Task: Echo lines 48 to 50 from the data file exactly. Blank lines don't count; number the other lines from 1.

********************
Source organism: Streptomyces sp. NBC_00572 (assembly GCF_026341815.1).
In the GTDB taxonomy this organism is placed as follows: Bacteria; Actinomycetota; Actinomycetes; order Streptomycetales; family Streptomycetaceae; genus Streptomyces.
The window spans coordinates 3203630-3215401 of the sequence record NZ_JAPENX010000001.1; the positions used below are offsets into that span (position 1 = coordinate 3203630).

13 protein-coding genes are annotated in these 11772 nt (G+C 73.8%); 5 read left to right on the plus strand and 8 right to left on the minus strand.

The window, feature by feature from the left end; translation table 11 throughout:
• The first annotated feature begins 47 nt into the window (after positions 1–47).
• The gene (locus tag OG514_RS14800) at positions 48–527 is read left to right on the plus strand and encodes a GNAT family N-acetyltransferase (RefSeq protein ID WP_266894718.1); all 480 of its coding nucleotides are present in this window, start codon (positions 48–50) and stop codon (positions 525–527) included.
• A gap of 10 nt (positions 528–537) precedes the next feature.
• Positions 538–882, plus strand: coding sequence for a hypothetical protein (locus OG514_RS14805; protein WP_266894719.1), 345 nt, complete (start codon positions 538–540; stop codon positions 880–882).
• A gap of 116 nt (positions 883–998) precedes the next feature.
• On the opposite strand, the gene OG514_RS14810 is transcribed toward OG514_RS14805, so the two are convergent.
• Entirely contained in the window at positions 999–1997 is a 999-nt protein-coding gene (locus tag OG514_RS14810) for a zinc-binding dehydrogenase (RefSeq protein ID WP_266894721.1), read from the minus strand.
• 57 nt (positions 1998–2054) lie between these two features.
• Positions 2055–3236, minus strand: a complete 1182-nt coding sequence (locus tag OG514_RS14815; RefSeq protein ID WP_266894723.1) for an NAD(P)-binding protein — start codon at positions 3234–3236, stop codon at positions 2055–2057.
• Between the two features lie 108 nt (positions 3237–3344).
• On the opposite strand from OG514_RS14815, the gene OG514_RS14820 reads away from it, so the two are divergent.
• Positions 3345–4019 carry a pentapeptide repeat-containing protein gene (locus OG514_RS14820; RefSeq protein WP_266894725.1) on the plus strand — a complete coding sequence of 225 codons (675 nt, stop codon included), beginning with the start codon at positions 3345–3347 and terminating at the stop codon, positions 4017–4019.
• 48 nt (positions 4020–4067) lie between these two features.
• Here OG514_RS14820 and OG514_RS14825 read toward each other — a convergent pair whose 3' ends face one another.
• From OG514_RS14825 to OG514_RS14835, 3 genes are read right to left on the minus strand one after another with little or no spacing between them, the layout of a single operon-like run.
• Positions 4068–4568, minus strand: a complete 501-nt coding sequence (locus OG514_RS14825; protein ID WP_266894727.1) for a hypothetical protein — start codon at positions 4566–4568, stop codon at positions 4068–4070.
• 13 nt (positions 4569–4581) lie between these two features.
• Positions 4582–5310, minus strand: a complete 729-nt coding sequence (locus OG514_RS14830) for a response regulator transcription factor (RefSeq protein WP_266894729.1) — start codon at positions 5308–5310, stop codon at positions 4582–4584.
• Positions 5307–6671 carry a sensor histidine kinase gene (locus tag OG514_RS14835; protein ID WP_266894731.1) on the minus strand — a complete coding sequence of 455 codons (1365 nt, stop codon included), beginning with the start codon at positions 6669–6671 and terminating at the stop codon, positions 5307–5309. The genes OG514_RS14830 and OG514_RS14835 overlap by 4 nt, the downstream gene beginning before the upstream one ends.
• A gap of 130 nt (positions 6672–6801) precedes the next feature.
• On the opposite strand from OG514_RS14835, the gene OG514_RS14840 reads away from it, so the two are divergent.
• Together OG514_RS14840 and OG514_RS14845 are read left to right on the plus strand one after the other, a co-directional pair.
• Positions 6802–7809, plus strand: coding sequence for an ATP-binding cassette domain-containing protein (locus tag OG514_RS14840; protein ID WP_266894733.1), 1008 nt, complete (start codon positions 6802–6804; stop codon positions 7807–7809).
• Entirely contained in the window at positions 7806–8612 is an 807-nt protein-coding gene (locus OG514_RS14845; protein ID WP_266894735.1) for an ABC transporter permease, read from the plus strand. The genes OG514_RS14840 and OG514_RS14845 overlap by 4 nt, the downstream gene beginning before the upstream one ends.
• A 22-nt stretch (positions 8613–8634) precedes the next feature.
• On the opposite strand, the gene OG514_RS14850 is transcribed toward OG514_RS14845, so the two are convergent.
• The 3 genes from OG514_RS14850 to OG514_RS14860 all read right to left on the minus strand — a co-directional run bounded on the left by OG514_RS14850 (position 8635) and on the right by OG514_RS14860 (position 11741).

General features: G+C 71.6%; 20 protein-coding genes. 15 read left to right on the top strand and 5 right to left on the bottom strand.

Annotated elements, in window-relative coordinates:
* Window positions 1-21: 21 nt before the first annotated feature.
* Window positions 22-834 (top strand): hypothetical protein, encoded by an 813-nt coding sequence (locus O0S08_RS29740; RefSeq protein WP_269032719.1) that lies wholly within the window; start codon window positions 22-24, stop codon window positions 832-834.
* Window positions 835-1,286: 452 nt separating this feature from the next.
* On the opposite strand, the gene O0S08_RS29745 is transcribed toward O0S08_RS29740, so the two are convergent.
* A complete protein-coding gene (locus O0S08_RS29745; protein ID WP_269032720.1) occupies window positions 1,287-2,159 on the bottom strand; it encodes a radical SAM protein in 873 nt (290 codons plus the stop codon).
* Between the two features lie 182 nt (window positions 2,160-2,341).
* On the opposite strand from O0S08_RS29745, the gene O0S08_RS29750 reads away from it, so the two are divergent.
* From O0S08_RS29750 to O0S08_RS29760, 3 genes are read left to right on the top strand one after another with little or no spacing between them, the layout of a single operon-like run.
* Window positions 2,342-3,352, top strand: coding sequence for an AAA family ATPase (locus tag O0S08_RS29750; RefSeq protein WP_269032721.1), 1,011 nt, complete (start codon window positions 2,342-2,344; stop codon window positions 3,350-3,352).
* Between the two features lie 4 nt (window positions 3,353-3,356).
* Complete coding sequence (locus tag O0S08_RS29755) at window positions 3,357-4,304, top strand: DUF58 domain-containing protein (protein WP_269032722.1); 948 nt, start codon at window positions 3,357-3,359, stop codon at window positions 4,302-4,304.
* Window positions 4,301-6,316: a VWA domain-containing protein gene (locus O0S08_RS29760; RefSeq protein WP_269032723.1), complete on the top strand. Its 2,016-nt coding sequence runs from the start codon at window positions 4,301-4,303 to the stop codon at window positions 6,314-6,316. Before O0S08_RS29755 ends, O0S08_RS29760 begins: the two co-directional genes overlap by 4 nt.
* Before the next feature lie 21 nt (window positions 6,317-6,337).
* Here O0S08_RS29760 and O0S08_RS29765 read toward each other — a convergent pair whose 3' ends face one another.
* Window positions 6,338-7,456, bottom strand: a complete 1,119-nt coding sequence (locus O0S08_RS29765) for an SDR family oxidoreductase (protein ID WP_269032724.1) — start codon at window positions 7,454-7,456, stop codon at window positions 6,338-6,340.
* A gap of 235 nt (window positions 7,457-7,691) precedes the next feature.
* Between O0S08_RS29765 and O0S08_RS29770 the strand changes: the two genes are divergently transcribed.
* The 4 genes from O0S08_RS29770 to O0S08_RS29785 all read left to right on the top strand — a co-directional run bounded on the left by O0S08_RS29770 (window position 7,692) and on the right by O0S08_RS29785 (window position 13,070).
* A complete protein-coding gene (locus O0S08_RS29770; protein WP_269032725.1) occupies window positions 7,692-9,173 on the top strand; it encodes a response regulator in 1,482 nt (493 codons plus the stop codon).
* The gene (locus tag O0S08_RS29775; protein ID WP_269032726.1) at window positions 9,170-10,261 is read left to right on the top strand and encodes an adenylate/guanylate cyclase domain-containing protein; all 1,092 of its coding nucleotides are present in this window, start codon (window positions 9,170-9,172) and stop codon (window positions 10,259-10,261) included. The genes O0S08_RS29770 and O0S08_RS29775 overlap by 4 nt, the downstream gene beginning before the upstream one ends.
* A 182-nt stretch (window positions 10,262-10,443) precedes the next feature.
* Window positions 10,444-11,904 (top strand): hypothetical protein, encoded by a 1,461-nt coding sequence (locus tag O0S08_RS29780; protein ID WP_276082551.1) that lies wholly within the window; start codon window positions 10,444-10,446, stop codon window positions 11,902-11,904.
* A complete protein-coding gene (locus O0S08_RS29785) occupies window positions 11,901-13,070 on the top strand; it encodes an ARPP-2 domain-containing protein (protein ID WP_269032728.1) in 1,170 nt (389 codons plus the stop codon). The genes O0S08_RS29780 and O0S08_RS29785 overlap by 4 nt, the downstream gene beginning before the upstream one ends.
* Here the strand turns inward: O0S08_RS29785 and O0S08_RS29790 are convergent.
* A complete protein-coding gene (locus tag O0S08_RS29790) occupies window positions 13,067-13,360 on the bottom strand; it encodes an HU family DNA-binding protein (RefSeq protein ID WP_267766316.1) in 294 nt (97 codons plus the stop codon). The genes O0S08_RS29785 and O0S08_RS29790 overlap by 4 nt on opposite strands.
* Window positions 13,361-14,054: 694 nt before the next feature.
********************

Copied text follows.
* Here O0S08_RS29760 and O0S08_RS29765 read toward each other — a convergent pair whose 3' ends face one another.
* Window positions 6,338-7,456, bottom strand: a complete 1,119-nt coding sequence (locus O0S08_RS29765) for an SDR family oxidoreductase (protein ID WP_269032724.1) — start codon at window positions 7,454-7,456, stop codon at window positions 6,338-6,340.
* A gap of 235 nt (window positions 7,457-7,691) precedes the next feature.